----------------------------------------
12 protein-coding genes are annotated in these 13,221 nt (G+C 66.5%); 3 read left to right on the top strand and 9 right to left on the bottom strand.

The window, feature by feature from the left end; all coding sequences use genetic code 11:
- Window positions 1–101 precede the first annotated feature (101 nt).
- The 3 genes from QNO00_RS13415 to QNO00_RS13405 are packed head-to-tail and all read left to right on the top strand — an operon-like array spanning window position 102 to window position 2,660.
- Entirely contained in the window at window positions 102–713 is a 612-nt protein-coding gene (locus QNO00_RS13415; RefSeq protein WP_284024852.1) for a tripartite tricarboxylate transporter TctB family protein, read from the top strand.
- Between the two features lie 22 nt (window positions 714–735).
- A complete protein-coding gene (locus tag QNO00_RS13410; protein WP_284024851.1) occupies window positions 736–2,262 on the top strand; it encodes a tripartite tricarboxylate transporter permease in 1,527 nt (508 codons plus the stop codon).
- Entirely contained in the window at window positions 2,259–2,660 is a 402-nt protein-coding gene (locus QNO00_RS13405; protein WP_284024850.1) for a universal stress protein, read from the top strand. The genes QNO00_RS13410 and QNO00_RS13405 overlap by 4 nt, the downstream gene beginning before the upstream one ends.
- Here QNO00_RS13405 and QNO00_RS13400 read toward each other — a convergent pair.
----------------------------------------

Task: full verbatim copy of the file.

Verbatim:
12 protein-coding genes are annotated in these 13,221 nt (G+C 66.5%); 3 read left to right on the top strand and 9 right to left on the bottom strand.

The window, feature by feature from the left end; all coding sequences use genetic code 11:
- Window positions 1–101 precede the first annotated feature (101 nt).
- The 3 genes from QNO00_RS13415 to QNO00_RS13405 are packed head-to-tail and all read left to right on the top strand — an operon-like array spanning window position 102 to window position 2,660.
- Entirely contained in the window at window positions 102–713 is a 612-nt protein-coding gene (locus QNO00_RS13415; RefSeq protein WP_284024852.1) for a tripartite tricarboxylate transporter TctB family protein, read from the top strand.
- Between the two features lie 22 nt (window positions 714–735).
- A complete protein-coding gene (locus tag QNO00_RS13410; protein WP_284024851.1) occupies window positions 736–2,262 on the top strand; it encodes a tripartite tricarboxylate transporter permease in 1,527 nt (508 codons plus the stop codon).
- Entirely contained in the window at window positions 2,259–2,660 is a 402-nt protein-coding gene (locus QNO00_RS13405; protein WP_284024850.1) for a universal stress protein, read from the top strand. The genes QNO00_RS13410 and QNO00_RS13405 overlap by 4 nt, the downstream gene beginning before the upstream one ends.
- Here QNO00_RS13405 and QNO00_RS13400 read toward each other — a convergent pair.